PhD Project: The value alignment problem is concerned with designing artificially intelligent systems which behave according and with respect to human values. A critical component of this problem is shaped by the fact that humans are not always consistent in which values they support, nor the priority they would assign to each value. This sub-problem is compounded when you consider a group of humans who may have different ideas about which values are worth supporting and in what order. I am considering whether a didactic dialogue between a human and machine participant, in which the machine intends to learn a representation of the human’s morality, could be used to address this sub-problem of value alignment. In such a system, the machine would help elicit and resolve contradictions or inconsistencies in the model the human explains. To explore this further, I intend to design an argumentation-based dialogue system where discussions of human values and ethics can take place. I will consider how the machine can help elicit contradictions and provide explanations which would help the human resolve them. Moreover, I will also consider how the resulting ‘moral model’ could be used by the machine to act in novel situations.
My research interests lie in model-based Artificial Intelligence (AI). In other words, I am concerned with symbolic approaches to AI that are distinct from the concepts of machine learning and other statistical or data-driven approaches. The UKRI CDT for Safe and Trusted AI has a particular focus on these types of artificially intelligent systems and draws together world-leading experts in model-based AI. Indeed, King’s and Imperial College London are recognised throughout the world for their research quality and research outputs — particularly in this area. As a student at King’s, I benefit from state-of-the-art facilities and resources along with a dedicated team of academic and support staff which enable me to carry out my research effectively. As I form part of a cohort of students, the PhD experience is already shaping up to be significantly different from the classic interpretation of a PhD journey. Having a group of students, with similar interests and research topics, is an invaluable asset which allows one to try out ideas, get feedback, and discuss new possibilities in a relaxed environment.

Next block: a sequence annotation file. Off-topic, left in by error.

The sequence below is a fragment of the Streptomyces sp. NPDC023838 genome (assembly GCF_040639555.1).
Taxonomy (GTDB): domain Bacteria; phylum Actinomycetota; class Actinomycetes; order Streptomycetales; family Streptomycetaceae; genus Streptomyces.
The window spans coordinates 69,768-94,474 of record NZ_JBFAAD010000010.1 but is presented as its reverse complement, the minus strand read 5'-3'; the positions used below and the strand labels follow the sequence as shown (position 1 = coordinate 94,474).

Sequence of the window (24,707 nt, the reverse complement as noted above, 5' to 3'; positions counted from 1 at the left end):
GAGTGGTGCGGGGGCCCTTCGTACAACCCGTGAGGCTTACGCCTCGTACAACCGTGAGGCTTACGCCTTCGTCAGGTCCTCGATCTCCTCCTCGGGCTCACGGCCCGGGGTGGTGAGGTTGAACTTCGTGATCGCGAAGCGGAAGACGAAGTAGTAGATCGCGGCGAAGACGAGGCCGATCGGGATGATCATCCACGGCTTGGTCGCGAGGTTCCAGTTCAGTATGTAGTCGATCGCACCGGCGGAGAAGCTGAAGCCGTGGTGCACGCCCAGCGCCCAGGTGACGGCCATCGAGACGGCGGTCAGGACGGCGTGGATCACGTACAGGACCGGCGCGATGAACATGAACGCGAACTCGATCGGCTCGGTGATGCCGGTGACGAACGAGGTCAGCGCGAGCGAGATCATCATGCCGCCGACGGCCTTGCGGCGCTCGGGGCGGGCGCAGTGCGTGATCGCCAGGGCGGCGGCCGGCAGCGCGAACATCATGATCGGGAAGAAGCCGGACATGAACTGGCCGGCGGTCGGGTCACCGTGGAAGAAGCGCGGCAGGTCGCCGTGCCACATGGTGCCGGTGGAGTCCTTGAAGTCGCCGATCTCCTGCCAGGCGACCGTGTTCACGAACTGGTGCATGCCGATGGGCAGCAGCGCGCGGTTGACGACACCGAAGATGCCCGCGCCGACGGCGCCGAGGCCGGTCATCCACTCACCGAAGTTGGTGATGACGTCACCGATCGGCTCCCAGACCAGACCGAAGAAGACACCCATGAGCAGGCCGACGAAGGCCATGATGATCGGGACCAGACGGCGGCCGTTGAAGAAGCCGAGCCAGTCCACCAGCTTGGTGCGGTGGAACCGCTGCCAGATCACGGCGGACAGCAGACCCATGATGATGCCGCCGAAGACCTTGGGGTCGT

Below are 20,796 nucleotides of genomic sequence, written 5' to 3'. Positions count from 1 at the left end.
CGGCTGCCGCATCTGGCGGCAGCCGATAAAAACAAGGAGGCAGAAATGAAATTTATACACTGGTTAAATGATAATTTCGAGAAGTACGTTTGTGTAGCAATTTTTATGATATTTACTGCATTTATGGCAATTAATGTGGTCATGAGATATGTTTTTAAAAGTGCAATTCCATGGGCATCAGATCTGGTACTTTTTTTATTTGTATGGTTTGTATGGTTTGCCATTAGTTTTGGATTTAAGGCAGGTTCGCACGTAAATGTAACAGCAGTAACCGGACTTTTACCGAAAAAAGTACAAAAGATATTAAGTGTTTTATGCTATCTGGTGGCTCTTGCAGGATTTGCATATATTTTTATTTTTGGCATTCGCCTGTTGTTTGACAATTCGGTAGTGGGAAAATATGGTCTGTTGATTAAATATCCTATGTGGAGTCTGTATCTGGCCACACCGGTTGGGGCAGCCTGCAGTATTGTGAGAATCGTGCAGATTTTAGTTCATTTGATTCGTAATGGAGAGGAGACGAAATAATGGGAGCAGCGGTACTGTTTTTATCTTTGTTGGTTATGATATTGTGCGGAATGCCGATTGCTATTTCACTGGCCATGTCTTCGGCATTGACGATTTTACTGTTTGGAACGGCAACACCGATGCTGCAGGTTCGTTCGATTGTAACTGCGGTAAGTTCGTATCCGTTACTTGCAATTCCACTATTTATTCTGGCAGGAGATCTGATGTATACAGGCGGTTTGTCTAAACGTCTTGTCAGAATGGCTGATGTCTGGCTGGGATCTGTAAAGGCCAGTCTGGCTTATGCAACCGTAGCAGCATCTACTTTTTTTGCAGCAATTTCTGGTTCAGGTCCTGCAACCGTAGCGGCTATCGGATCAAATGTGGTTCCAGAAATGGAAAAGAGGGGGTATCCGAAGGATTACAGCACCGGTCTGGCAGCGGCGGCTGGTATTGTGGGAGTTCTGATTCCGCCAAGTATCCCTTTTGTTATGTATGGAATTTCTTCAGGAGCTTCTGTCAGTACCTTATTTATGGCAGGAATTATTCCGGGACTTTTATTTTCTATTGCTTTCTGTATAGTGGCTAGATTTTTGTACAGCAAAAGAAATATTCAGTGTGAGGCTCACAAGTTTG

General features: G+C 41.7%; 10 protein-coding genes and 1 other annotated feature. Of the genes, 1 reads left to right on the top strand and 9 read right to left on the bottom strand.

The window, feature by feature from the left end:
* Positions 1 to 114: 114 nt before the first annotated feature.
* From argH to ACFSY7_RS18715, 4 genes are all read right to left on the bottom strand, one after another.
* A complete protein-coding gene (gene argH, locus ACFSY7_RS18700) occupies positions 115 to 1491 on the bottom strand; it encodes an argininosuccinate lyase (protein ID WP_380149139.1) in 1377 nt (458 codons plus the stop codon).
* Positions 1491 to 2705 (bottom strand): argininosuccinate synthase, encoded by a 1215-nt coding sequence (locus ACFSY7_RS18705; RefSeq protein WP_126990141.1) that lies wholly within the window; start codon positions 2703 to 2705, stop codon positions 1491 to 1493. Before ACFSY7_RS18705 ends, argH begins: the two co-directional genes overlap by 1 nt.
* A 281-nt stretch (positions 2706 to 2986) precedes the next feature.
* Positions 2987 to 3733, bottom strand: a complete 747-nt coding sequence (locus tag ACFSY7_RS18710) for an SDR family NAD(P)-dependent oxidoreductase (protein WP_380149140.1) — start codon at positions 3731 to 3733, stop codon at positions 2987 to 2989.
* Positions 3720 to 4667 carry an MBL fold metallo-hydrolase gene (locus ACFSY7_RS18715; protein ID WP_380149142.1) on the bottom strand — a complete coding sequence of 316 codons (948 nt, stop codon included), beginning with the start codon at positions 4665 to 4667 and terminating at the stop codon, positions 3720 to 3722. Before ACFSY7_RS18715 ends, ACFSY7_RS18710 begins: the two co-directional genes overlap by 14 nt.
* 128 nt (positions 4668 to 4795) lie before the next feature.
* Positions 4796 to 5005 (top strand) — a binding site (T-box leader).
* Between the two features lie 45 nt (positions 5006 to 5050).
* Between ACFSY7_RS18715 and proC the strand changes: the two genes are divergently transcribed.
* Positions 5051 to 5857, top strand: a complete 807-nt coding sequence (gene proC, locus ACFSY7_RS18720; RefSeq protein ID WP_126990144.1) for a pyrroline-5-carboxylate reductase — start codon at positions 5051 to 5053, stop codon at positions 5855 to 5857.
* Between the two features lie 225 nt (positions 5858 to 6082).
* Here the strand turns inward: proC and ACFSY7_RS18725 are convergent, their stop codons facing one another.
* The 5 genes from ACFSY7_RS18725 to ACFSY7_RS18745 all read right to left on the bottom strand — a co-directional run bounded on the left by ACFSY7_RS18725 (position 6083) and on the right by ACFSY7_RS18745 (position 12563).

After the first year of my undergraduate studies, I worked as a research intern at KCL: studying and implementing prototype blockchains with a focus on methods for inter-blockchain communication. I moved on to interrupt my studies, taking a job as the sole research analyst employed at Bacs Payment Schemes, part of the UK’s critical payments infrastructure. In 2016, I was awarded the King’s Experience Research Award for my work at Bacs, specifically on the development of a large-scale agent-based model of the UK Retail Banking Market. The agent-based modelling research at Bacs was conducted in collaboration with the University of Bristol, and during my time there I also worked on a number of other academic research projects with other institutions — including Queen Margaret University Belfast. After returning to KCL, I was awarded the Leyton Science Research Award for my final-year dissertation which suggested a novel approach for modelling information diffusion during the 2016 US Presidential Election: using a parallelised agent-based model and data collected from the online social network Twitter.